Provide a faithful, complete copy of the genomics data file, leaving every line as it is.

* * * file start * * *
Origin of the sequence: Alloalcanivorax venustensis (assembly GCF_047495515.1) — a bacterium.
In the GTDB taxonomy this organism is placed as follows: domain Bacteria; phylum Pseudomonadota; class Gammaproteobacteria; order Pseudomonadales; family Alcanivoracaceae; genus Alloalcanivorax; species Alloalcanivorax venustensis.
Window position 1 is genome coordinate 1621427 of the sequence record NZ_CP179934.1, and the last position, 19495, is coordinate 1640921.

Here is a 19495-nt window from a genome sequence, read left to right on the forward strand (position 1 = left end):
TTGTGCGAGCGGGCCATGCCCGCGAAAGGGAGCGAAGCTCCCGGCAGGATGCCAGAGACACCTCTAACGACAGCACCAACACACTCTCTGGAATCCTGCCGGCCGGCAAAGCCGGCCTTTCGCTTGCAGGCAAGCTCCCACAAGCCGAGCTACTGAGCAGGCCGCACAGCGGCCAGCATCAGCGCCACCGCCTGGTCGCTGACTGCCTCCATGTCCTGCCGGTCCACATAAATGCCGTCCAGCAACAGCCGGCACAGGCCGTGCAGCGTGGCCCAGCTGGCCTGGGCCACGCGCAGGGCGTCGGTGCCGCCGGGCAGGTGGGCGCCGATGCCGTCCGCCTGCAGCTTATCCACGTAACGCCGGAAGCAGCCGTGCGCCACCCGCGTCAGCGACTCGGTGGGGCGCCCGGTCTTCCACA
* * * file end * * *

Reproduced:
Origin of the sequence: Alloalcanivorax venustensis (assembly GCF_047495515.1) — a bacterium.
In the GTDB taxonomy this organism is placed as follows: domain Bacteria; phylum Pseudomonadota; class Gammaproteobacteria; order Pseudomonadales; family Alcanivoracaceae; genus Alloalcanivorax; species Alloalcanivorax venustensis.
Window position 1 is genome coordinate 1621427 of the sequence record NZ_CP179934.1, and the last position, 19495, is coordinate 1640921.

Here is a 19495-nt window from a genome sequence, read left to right on the forward strand (position 1 = left end):
TTGTGCGAGCGGGCCATGCCCGCGAAAGGGAGCGAAGCTCCCGGCAGGATGCCAGAGACACCTCTAACGACAGCACCAACACACTCTCTGGAATCCTGCCGGCCGGCAAAGCCGGCCTTTCGCTTGCAGGCAAGCTCCCACAAGCCGAGCTACTGAGCAGGCCGCACAGCGGCCAGCATCAGCGCCACCGCCTGGTCGCTGACTGCCTCCATGTCCTGCCGGTCCACATAAATGCCGTCCAGCAACAGCCGGCACAGGCCGTGCAGCGTGGCCCAGCTGGCCTGGGCCACGCGCAGGGCGTCGGTGCCGCCGGGCAGGTGGGCGCCGATGCCGTCCGCCTGCAGCTTATCCACGTAACGCCGGAAGCAGCCGTGCGCCACCCGCGTCAGCGACTCGGTGGGGCGCCCGGTCTTCCACA